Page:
Sepor, Inc. acquired by Private Investor

How a second-generation business owner took advantage of the right time to sell his company

Business Activity

Geological Equipment






Wilmington, California


Private Investor (Achtem LLC)


Tom Alessio’s commercial skills transformed his father’s scientific instruments business, increasing revenue and profitability through industry ups and downs. And when it came to a sale, he chose the right moment.

After returning from serving in the U.S. Army at the end of World War II, Oreste “Ernie” Alessio began working as a geologist in the Los Angeles port district of Wilmington – home to the third-largest oil field in America.

In 1953, he invented a small mineral sampling device called a riffle splitter to improve some research in his laboratory, and colleagues remarked that it was something the mineral analysis industry would want. Ernie began small-scale production, forming Sepor, Inc. as a part-time venture.

Over the next 20 years, Sepor grew slowly, with Ernie launching new products between geological assignments.

Sepor - Sepor

“Then my father went on a geology trip to Africa, but the job wasn’t successful,” Tom recalls. “When he came back, he was over 50 and had a hard time finding work. So he decided to turn Sepor into a full-time venture.

With steady growth, Sepor reached $1 million in revenue in 1979, and Tom joined after finishing his degree in finance and accounting.

Tom says: “The first thing I did was try and computerize the company; and as one of the first in our industry to do this, it paid off in the long-term.”

“We slowly grew the company through ups and downs in the industry, but then my father had a stroke and I took charge.”

This was the early 1990s, and Tom saw further potential in Sepor. He developed a five-year plan to double revenue, expanding product lines and building new vendor relationships.

Against a backdrop of volatile gold and commodity prices in the early 2000s, Sepor successfully reached its next milestone of $3 million in revenues, when the market suddenly picked up. By 2009, Sepor’s business had doubled again.

The right time to sell

Approaching retirement age and working in a highly unpredictable industry, Tom knew he had to sell at a market peak. The moment arrived in 2010.

It was a little early to retire, but the timing was right to sell the company.

“I had over the years investigated what Sepor might be worth. But I came across business brokers who said ‘we will list it and promote it, and take 10%’. I didn’t think that approach would attract enough interest to sell my company, and besides – they all put a price on it before going to market.”

Tom continued his thorough research of the advisory market and attended a Northern Edge seminar. It was then when he learnt about the Company (at that time operating under the name “BCMS”) and the Northern Edge process.

Northern Edge had a process that would get me that value, and I thought the [Northern Edge] fee was fair on both sides.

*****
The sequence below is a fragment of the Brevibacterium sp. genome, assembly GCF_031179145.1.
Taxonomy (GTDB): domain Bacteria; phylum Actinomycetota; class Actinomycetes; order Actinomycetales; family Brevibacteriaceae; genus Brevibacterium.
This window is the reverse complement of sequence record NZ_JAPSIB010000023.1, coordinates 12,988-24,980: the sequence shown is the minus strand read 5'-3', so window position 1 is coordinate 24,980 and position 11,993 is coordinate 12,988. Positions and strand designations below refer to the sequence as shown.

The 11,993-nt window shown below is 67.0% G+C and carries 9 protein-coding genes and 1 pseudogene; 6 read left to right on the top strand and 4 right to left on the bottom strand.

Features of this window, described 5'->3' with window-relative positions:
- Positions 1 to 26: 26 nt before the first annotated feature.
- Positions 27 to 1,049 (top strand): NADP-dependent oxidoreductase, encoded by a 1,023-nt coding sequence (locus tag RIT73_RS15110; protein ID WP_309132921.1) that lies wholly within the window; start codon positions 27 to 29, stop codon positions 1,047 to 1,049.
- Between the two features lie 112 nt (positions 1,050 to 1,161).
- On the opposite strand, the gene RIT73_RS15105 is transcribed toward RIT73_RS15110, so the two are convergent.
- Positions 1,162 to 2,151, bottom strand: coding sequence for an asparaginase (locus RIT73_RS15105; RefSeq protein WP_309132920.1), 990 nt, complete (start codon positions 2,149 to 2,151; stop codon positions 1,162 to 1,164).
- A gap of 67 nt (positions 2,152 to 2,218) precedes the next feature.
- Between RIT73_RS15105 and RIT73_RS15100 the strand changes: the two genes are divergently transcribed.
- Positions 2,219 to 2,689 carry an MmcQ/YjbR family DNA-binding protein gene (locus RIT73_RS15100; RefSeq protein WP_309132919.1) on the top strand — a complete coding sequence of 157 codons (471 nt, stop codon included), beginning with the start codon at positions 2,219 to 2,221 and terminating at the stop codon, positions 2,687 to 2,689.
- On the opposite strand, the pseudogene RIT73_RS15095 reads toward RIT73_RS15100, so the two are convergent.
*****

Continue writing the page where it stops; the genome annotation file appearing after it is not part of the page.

With an experienced Northern Edge team by his side, Tom helped prepare the marketing documentation, and Sepor went live to market.

The only stressful part was that during the period, the financial situation of the company changed significantly.

“It wasn’t internal. During our period of rapid expansion, we picked up new international business, and they wanted credit, whereas previously we had been working with payments in advance. That changed the cashflow situation significantly. It didn’t impact the company at all but it was impacting the balance sheet. Those changes rang alarm bells with some people, but the business was very strong all through the process.”

While this could have caused setbacks in finding the right buyer, Northern Edge was able to correctly frame the issue and maintain momentum with interested parties.

Unusually for a transaction process, Tom told his 10-strong team that he had put the company up for sale, explaining that he didn’t have the drive to take it to the next level, and that he needed their support. In return, he promised them all a portion of the sale proceeds as a bonus.

Even so, there was a leak, “but it wasn’t a problem,” Tom remembers. “My sales manager decided he was going to try and sell Sepor to one of our vendors, but I quickly stopped that!”

After months assessing the seriously interested parties, Tom received two offers for Sepor.

“The first one was a lowball offer. They had their reasons, but I didn’t like their plan for the company. I thought they were attempting to get into something they weren’t familiar with; besides, the price wasn’t enough for me – I would have had to continue working.”

The second bid – from private investor Tim Miller – evolved slowly over the next 12 months.

“He worked in the industry, and was going to be retiring from his job but was looking for another opportunity for his retirement years. I knew he could move the company forward from where I had it.”

Tom also introduced Tim to his employees before the deal had completed, and they were reassured by Tim’s promise to “keep things pretty much the way they were.”

Life after the sale

Since completing the deal, Tom is enjoying life in Las Vegas where he has become a landlord.

“I decided I wanted something to do, so I bought a few single-family homes as a source of income. We have also just moved into a new home, which I’m working on at the moment.

“Nevada is hot and dry, but it’s what I expected. It took a year and half to sell Sepor, but I exceeded my expectations.”

Tom’s tips for business owners:

  • Be realistic with your valuation.
  • It will probably take longer to sell than you think.
  • You need to balance both price and culture when choosing a buyer.
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